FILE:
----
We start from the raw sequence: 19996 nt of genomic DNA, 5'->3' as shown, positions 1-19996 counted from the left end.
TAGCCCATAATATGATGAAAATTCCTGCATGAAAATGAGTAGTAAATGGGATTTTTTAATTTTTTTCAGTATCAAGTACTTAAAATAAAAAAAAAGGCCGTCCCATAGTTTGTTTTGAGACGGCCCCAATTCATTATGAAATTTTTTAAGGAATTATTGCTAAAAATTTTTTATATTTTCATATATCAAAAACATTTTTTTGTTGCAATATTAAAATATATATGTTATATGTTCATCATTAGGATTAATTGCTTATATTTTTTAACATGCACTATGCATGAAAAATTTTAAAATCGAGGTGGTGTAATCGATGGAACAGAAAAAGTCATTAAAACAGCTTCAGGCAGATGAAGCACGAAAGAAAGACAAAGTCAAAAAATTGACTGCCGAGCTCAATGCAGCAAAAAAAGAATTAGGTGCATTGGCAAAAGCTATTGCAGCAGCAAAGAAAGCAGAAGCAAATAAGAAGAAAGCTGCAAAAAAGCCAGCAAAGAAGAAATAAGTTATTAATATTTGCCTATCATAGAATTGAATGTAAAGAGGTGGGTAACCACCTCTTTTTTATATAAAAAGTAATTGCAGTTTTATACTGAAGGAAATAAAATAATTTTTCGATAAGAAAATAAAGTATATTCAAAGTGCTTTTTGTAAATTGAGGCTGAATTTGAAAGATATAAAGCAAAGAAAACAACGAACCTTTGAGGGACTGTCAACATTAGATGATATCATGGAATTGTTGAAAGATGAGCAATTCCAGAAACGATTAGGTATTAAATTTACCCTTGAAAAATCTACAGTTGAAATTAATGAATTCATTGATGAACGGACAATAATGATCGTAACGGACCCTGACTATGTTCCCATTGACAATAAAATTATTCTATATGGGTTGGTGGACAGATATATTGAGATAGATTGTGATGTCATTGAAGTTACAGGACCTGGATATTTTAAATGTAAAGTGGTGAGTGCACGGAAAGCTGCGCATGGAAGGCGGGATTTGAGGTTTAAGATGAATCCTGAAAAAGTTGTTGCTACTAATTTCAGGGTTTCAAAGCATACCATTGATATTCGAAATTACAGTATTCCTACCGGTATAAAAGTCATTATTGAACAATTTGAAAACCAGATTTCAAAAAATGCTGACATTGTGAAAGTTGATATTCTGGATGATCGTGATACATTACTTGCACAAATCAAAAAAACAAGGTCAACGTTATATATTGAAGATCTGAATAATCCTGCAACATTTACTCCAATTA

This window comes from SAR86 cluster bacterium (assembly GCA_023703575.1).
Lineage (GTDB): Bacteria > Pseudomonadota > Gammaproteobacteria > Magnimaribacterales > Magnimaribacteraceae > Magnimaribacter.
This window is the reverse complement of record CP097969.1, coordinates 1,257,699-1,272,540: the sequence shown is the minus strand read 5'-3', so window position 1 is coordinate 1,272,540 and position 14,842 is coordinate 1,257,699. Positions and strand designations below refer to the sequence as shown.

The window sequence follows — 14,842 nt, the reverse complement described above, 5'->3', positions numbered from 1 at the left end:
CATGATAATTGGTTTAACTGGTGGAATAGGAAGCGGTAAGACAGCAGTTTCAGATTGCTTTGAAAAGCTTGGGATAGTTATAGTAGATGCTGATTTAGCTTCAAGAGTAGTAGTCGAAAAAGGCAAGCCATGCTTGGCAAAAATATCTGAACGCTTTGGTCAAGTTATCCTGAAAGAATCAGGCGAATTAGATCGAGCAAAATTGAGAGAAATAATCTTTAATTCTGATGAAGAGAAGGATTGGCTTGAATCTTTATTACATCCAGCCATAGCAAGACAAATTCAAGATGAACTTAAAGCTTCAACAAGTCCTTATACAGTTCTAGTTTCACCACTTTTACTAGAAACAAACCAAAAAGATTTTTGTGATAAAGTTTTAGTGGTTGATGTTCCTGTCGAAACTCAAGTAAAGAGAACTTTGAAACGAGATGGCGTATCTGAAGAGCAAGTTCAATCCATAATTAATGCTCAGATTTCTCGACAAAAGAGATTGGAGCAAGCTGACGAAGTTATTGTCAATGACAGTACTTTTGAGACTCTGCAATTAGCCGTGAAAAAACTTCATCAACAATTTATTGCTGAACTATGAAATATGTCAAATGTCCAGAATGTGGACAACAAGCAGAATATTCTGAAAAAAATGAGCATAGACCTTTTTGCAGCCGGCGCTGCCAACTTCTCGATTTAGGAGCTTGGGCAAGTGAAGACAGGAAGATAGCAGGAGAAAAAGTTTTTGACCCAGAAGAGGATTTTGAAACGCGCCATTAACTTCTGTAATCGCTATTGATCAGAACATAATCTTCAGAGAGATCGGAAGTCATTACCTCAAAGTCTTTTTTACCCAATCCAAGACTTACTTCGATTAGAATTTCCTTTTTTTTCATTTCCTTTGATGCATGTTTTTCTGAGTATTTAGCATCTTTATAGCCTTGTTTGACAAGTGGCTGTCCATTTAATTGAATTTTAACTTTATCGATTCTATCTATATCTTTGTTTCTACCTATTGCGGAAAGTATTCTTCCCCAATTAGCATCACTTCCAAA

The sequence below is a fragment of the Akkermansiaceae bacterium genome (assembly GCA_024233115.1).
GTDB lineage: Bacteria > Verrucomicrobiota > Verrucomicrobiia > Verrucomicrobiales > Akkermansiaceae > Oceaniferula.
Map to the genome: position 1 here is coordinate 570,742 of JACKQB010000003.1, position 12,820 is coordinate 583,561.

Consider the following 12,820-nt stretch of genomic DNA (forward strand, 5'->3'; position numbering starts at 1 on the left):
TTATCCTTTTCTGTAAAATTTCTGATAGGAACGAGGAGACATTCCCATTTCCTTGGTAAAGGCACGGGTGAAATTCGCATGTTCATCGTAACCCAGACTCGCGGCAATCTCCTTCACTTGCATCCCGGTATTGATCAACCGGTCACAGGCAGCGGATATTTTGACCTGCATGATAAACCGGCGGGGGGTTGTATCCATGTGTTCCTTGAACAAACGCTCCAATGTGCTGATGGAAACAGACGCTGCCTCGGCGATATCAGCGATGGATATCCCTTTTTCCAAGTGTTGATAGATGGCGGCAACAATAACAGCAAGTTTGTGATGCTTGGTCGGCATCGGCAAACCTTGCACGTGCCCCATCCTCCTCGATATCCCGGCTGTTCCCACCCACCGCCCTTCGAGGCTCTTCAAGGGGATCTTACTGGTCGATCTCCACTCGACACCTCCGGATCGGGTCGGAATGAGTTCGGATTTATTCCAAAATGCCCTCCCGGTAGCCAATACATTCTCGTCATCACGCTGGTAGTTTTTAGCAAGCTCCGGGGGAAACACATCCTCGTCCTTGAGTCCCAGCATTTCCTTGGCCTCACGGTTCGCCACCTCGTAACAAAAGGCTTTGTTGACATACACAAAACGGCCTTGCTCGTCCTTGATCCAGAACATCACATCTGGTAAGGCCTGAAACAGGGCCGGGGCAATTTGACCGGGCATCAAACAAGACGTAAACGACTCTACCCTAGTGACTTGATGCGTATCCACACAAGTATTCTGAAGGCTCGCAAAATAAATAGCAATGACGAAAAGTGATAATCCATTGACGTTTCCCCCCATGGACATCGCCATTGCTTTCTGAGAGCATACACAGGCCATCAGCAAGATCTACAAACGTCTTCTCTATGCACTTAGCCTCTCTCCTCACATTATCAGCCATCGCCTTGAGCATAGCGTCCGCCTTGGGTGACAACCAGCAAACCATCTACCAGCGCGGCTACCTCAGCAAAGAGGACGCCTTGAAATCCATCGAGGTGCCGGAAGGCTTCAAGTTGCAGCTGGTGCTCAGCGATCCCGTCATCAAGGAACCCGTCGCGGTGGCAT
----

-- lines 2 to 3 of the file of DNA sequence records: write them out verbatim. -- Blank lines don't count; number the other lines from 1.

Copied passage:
TAGCCCATAATATGATGAAAATTCCTGCATGAAAATGAGTAGTAAATGGGATTTTTTAATTTTTTTCAGTATCAAGTACTTAAAATAAAAAAAAAGGCCGTCCCATAGTTTGTTTTGAGACGGCCCCAATTCATTATGAAATTTTTTAAGGAATTATTGCTAAAAATTTTTTATATTTTCATATATCAAAAACATTTTTTTGTTGCAATATTAAAATATATATGTTATATGTTCATCATTAGGATTAATTGCTTATATTTTTTAACATGCACTATGCATGAAAAATTTTAAAATCGAGGTGGTGTAATCGATGGAACAGAAAAAGTCATTAAAACAGCTTCAGGCAGATGAAGCACGAAAGAAAGACAAAGTCAAAAAATTGACTGCCGAGCTCAATGCAGCAAAAAAAGAATTAGGTGCATTGGCAAAAGCTATTGCAGCAGCAAAGAAAGCAGAAGCAAATAAGAAGAAAGCTGCAAAAAAGCCAGCAAAGAAGAAATAAGTTATTAATATTTGCCTATCATAGAATTGAATGTAAAGAGGTGGGTAACCACCTCTTTTTTATATAAAAAGTAATTGCAGTTTTATACTGAAGGAAATAAAATAATTTTTCGATAAGAAAATAAAGTATATTCAAAGTGCTTTTTGTAAATTGAGGCTGAATTTGAAAGATATAAAGCAAAGAAAACAACGAACCTTTGAGGGACTGTCAACATTAGATGATATCATGGAATTGTTGAAAGATGAGCAATTCCAGAAACGATTAGGTATTAAATTTACCCTTGAAAAATCTACAGTTGAAATTAATGAATTCATTGATGAACGGACAATAATGATCGTAACGGACCCTGACTATGTTCCCATTGACAATAAAATTATTCTATATGGGTTGGTGGACAGATATATTGAGATAGATTGTGATGTCATTGAAGTTACAGGACCTGGATATTTTAAATGTAAAGTGGTGAGTGCACGGAAAGCTGCGCATGGAAGGCGGGATTTGAGGTTTAAGATGAATCCTGAAAAAGTTGTTGCTACTAATTTCAGGGTTTCAAAGCATACCATTGATATTCGAAATTACAGTATTCCTACCGGTATAAAAGTCATTATTGAACAATTTGAAAACCAGATTTCAAAAAATGCTGACATTGTGAAAGTTGATATTCTGGATGATCGTGATACATTACTTGCACAAATCAAAAAAACAAGGTCAACGTTATATATTGAAGATCTGAATAATCCTGCAACATTTACTCCAATTA

This window comes from SAR86 cluster bacterium (assembly GCA_023703575.1).